Once upon a time, you could avoid malware by staying away from “seedy” websites. But the Torpig botnet—aka Sinowal, aka Mebroot—proved that even reputable business websites could be compromised and refer traffic to malicious download sites.
First spotted in late 2007, with widespread recognition in March 2008, Torpig targeted users’ financial information, such as bank account and credit card login credentials. In a 2009 paper, researchers from the University of California, Santa Barbara, detailed their 10-day takeover of Torpig, which greatly enhanced general understanding of botnet-style malware. Within the 10-day period, researchers documented more than 180,000 infected devices and an estimated 70 GB of stolen data. The data comprised more than 10,000 bank account and credit card numbers from multiple countries, as well as credentials for PayPal, eTrade and Poste Italiane.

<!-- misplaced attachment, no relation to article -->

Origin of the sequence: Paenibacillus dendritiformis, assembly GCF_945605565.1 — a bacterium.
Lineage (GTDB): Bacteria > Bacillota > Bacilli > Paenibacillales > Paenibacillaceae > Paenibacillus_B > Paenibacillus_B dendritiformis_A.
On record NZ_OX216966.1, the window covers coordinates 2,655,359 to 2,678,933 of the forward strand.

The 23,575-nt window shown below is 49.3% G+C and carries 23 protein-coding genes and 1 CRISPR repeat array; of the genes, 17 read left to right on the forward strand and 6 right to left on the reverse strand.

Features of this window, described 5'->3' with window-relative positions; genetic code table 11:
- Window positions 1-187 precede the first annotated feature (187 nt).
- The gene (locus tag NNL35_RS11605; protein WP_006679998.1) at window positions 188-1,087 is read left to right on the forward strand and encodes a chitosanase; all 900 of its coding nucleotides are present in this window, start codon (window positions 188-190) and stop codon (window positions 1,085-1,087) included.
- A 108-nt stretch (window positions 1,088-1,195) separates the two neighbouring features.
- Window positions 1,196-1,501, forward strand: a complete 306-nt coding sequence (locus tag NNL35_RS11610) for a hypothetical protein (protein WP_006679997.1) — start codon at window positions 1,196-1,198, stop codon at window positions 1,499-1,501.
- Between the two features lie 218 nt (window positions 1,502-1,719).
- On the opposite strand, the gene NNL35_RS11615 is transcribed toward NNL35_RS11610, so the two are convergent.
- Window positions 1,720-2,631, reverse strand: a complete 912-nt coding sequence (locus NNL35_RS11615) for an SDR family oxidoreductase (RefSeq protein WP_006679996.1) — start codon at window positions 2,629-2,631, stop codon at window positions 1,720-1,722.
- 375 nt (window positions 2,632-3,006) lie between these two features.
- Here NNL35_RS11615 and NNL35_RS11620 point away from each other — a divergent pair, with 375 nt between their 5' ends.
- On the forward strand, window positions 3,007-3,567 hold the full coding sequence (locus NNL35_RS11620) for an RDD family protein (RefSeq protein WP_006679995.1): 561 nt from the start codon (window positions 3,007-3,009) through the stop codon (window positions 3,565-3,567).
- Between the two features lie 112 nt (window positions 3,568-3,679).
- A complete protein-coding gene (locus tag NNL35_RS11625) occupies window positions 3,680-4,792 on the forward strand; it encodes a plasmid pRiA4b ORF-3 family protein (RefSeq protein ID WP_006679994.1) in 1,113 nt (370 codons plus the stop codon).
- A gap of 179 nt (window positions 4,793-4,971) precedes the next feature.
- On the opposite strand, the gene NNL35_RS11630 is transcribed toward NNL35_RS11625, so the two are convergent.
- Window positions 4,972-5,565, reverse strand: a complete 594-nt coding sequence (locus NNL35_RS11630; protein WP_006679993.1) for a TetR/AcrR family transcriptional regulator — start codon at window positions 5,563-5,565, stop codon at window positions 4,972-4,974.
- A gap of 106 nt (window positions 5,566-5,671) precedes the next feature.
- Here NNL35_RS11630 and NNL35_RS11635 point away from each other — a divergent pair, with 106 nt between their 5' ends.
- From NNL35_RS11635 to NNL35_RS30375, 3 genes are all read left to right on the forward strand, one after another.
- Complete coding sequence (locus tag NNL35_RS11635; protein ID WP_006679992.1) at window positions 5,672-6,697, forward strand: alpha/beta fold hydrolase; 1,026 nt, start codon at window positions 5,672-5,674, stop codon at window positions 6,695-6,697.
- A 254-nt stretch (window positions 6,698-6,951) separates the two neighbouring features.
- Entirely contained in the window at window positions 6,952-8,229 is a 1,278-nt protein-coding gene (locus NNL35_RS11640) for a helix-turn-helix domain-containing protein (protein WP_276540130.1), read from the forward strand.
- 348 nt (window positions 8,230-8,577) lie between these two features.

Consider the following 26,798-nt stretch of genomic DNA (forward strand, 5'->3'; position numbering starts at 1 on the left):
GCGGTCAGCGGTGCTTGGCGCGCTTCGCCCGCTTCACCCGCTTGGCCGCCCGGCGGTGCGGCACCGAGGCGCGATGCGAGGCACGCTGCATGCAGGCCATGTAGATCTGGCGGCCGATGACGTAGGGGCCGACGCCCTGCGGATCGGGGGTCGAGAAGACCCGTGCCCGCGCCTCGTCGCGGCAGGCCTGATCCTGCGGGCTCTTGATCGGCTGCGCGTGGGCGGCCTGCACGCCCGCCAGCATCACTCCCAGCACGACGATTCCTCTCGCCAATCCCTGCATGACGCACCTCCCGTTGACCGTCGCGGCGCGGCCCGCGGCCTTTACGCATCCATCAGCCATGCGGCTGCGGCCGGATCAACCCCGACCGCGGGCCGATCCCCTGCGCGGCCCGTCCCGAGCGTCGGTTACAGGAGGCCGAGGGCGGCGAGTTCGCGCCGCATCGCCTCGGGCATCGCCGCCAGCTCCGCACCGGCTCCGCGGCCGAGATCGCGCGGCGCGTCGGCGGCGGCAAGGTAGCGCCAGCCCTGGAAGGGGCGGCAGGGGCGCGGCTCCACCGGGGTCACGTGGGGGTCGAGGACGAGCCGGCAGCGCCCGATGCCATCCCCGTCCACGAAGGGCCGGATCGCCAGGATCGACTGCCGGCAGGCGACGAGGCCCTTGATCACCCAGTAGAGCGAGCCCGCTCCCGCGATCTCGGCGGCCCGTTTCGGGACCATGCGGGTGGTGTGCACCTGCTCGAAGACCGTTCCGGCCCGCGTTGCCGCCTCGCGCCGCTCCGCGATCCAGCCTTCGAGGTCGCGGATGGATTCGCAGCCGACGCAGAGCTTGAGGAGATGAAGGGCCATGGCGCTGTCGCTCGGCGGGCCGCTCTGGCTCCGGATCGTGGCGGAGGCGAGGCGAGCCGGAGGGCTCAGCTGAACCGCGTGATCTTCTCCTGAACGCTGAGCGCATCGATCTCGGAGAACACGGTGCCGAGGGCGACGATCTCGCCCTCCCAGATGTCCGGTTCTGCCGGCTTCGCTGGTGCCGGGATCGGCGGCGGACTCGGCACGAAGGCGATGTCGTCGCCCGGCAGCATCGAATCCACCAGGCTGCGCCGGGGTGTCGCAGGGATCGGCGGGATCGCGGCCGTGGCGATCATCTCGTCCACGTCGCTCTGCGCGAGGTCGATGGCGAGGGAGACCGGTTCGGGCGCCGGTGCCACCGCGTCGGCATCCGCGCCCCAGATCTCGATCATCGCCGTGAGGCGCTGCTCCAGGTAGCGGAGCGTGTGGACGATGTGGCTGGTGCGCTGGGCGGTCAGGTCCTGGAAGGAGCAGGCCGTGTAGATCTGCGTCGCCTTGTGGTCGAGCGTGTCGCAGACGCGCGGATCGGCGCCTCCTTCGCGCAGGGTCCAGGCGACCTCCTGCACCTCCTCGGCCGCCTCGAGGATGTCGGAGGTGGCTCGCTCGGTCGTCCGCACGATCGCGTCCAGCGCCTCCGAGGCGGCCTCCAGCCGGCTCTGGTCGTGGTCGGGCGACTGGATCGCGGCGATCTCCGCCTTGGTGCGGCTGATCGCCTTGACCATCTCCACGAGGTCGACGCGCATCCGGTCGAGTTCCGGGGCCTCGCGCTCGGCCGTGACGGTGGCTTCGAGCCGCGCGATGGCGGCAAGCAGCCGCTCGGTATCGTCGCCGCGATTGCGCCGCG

The origins of Torpig
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What made Torpig so sophisticated was the dynamic nature of its redirects. Instead of referring users to a static domain, Torpig relied on a complicated three-part algorithm to generate new domains. Two of the algorithm elements were date-based, but the third was notoriously unpredictable: the second character of the search term currently most popular on Twitter.
The UCSB researchers noted that routine security patches provided the amplest protection from Torpig—but also that users weren’t very good at installing them.
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